One of the first factors that needs to be addressed is whether to buy a left-handed or right-handed bow. Instead of focusing on if you are right-handed or left-handed, a buyer should determine which eye is dominant. Just because you are right-handed doesn’t mean you’re right eye dominant. Dan Ellyson of A1 Archery in Hudson, WI says left eye dominant archers should buy left-handed bows even if they are right handed. It sounds difficult but Ellyson says it really isn’t. “Once you teach someone who is right-handed but left eye dominant to shoot left-handed they become much better shots. You really want to shoot with both eyes open.”
The problems develop when looking through a peep sight with a non-dominant eye. Ellyson says many archers won’t notice a big problem when practicing. However, under high pressure situations such as a big buck walking into range, the dominant eye often takes over. Ellyson stresses looking through the sight with the wrong eye could lead to a catastrophic miss while hunting. “If you’re looking through your peep sight with the wrong eye, the other will take over.” The bottom line is all archers should shoot a bow that matches their dominant eye.
There are a few easy ways to figure out which of your eyes is dominant. Ellyson likes to use the Thumbs Up technique. Focus on an object about twenty feet away and raise your arm up so that your thumb covers the object. Your thumb should look out of focus as you continue to look at the distant object. Then close your left eye. If the your thumb does not appear to move and continues to cover the object, you are right eye dominant. If it looks like your thumb moved, you are left eye dominant.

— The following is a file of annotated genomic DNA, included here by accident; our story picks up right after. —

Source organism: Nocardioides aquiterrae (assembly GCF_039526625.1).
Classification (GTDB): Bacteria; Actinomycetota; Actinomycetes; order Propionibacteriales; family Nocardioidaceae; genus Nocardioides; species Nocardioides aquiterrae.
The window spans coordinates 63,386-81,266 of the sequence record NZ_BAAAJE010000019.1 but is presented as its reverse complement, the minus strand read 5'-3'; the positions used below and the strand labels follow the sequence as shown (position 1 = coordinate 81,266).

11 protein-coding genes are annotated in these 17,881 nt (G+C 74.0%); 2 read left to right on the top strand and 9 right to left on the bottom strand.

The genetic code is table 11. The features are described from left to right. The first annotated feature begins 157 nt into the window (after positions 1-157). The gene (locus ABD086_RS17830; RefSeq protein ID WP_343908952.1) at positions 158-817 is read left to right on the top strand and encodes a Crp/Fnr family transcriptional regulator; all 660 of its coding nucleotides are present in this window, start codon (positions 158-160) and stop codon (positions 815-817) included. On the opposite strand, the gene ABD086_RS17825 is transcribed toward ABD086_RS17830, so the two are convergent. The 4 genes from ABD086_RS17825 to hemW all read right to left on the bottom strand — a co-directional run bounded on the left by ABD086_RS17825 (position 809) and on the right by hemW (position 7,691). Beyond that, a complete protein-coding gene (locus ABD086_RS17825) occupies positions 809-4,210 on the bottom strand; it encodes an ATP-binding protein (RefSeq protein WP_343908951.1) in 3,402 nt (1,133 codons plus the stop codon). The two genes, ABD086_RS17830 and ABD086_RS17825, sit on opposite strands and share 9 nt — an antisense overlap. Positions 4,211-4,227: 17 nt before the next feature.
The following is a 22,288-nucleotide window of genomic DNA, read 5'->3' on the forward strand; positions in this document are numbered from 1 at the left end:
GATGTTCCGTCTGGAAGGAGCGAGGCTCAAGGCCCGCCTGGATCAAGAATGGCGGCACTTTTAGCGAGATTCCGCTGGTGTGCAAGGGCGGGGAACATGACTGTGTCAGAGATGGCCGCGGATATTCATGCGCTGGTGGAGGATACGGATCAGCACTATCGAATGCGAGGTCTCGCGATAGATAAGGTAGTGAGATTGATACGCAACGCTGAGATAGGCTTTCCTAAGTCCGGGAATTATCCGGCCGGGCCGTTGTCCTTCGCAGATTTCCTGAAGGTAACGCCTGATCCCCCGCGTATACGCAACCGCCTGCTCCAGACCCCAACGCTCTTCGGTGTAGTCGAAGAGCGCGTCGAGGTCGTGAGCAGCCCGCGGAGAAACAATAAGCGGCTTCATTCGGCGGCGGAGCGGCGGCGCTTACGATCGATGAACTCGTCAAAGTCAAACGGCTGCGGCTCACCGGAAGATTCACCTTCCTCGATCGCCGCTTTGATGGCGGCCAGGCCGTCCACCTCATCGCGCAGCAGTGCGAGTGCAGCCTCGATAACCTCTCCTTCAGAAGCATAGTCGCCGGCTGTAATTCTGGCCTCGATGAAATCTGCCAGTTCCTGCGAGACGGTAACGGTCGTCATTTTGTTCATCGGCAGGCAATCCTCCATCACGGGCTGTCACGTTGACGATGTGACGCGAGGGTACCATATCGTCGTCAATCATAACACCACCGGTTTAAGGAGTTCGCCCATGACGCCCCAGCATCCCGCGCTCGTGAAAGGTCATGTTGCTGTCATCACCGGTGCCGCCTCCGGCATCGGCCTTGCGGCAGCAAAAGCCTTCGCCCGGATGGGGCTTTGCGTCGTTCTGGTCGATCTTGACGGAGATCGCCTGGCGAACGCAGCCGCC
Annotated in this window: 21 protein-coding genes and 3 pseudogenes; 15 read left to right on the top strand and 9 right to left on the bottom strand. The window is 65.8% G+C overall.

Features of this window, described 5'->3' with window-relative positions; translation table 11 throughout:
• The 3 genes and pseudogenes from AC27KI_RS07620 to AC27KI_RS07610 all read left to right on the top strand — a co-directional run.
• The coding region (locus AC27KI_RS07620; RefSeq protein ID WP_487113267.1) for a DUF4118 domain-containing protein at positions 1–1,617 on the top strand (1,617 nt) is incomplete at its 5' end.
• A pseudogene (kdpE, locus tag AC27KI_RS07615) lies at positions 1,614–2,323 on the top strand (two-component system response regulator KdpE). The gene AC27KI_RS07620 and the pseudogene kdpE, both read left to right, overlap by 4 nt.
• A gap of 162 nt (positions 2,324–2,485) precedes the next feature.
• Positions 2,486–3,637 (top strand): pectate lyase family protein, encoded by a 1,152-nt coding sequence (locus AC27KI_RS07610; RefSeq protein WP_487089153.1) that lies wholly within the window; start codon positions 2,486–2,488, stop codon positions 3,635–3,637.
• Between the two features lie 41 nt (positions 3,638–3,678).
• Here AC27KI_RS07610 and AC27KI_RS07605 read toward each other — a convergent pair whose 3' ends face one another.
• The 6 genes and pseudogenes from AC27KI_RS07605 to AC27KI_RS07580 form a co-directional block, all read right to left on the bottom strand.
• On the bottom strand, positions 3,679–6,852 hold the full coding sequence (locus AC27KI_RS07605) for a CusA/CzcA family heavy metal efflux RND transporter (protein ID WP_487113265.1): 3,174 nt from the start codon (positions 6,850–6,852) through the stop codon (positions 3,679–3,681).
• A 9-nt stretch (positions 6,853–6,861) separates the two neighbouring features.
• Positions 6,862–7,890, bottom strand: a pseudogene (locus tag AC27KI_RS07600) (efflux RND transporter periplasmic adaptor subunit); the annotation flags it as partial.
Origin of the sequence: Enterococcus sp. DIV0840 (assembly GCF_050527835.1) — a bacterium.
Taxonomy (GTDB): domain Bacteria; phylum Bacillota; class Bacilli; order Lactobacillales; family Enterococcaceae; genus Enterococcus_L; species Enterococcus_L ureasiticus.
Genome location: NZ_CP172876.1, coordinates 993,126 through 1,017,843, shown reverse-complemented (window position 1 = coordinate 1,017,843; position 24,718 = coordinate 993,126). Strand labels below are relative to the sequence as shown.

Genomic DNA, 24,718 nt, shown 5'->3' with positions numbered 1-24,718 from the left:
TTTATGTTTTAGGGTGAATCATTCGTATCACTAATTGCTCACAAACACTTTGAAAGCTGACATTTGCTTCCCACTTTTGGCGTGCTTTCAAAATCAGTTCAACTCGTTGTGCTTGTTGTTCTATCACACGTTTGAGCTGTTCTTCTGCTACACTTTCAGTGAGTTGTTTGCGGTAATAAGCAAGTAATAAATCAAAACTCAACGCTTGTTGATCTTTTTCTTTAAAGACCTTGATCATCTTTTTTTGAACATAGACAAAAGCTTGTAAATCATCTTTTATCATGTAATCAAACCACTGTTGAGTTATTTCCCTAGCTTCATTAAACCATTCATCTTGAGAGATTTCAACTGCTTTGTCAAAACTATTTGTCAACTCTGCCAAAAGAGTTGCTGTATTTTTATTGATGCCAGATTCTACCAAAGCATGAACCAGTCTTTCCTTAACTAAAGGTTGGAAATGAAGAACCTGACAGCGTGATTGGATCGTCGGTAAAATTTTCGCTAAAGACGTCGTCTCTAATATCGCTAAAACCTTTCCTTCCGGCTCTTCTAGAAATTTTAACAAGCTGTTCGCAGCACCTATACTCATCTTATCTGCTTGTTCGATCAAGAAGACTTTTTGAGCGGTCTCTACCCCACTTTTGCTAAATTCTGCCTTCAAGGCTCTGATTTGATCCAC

It is a simple process but sometimes it is difficult to explain to children. When fitting youngsters for their first bow Ellyson uses a small bottle. He puts the bottle on a table and tells the child there is something at the bottom of it. The child will instinctively put the bottle up to their dominant eye. You can use a soft drink can or any other small container. This technique also works for stubborn adults.
Ellyson says about ten percent of left handers he tests are right eye dominant with a higher percentage of right-handed people who are left eye dominant. Archers with this unfortunate trait not only spend time and money shooting a bow that isn’t right for them, they may miss out on the trophy of a lifetime because of it. For this reason Ellyson tests all of his customers before selling them a bow. He says learning to shoot an opposite handed bow isn’t as difficult as you would think. He believes those shooting opposite handed bows actually become better archers because they tend to work a little harder and focus better.